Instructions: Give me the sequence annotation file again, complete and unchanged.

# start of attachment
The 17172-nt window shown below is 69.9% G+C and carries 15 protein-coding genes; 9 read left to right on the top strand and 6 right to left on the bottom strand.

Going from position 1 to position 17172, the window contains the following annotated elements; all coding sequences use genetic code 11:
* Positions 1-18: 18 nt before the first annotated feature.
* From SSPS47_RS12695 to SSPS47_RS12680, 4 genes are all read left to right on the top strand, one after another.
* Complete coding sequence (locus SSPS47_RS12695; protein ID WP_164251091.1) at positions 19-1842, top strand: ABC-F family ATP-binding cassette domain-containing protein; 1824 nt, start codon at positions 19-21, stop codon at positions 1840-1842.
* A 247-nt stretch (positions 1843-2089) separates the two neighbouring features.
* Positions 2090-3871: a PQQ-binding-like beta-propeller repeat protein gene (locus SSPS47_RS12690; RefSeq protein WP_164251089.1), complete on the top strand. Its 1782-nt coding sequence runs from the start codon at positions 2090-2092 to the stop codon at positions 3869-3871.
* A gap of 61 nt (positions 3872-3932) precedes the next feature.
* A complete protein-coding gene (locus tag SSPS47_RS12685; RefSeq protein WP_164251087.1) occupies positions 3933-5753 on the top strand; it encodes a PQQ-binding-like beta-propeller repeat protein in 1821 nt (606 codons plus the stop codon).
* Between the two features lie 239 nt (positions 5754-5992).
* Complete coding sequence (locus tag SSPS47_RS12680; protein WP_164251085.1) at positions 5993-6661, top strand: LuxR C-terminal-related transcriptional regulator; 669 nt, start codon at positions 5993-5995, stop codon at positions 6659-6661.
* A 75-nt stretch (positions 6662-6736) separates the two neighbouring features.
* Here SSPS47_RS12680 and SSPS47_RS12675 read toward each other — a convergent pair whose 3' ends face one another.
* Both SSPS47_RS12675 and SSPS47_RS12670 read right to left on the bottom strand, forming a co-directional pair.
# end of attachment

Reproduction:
The 17172-nt window shown below is 69.9% G+C and carries 15 protein-coding genes; 9 read left to right on the top strand and 6 right to left on the bottom strand.

Going from position 1 to position 17172, the window contains the following annotated elements; all coding sequences use genetic code 11:
* Positions 1-18: 18 nt before the first annotated feature.
* From SSPS47_RS12695 to SSPS47_RS12680, 4 genes are all read left to right on the top strand, one after another.
* Complete coding sequence (locus SSPS47_RS12695; protein ID WP_164251091.1) at positions 19-1842, top strand: ABC-F family ATP-binding cassette domain-containing protein; 1824 nt, start codon at positions 19-21, stop codon at positions 1840-1842.
* A 247-nt stretch (positions 1843-2089) separates the two neighbouring features.
* Positions 2090-3871: a PQQ-binding-like beta-propeller repeat protein gene (locus SSPS47_RS12690; RefSeq protein WP_164251089.1), complete on the top strand. Its 1782-nt coding sequence runs from the start codon at positions 2090-2092 to the stop codon at positions 3869-3871.
* A gap of 61 nt (positions 3872-3932) precedes the next feature.
* A complete protein-coding gene (locus tag SSPS47_RS12685; RefSeq protein WP_164251087.1) occupies positions 3933-5753 on the top strand; it encodes a PQQ-binding-like beta-propeller repeat protein in 1821 nt (606 codons plus the stop codon).
* Between the two features lie 239 nt (positions 5754-5992).
* Complete coding sequence (locus tag SSPS47_RS12680; protein WP_164251085.1) at positions 5993-6661, top strand: LuxR C-terminal-related transcriptional regulator; 669 nt, start codon at positions 5993-5995, stop codon at positions 6659-6661.
* A 75-nt stretch (positions 6662-6736) separates the two neighbouring features.
* Here SSPS47_RS12680 and SSPS47_RS12675 read toward each other — a convergent pair whose 3' ends face one another.
* Both SSPS47_RS12675 and SSPS47_RS12670 read right to left on the bottom strand, forming a co-directional pair.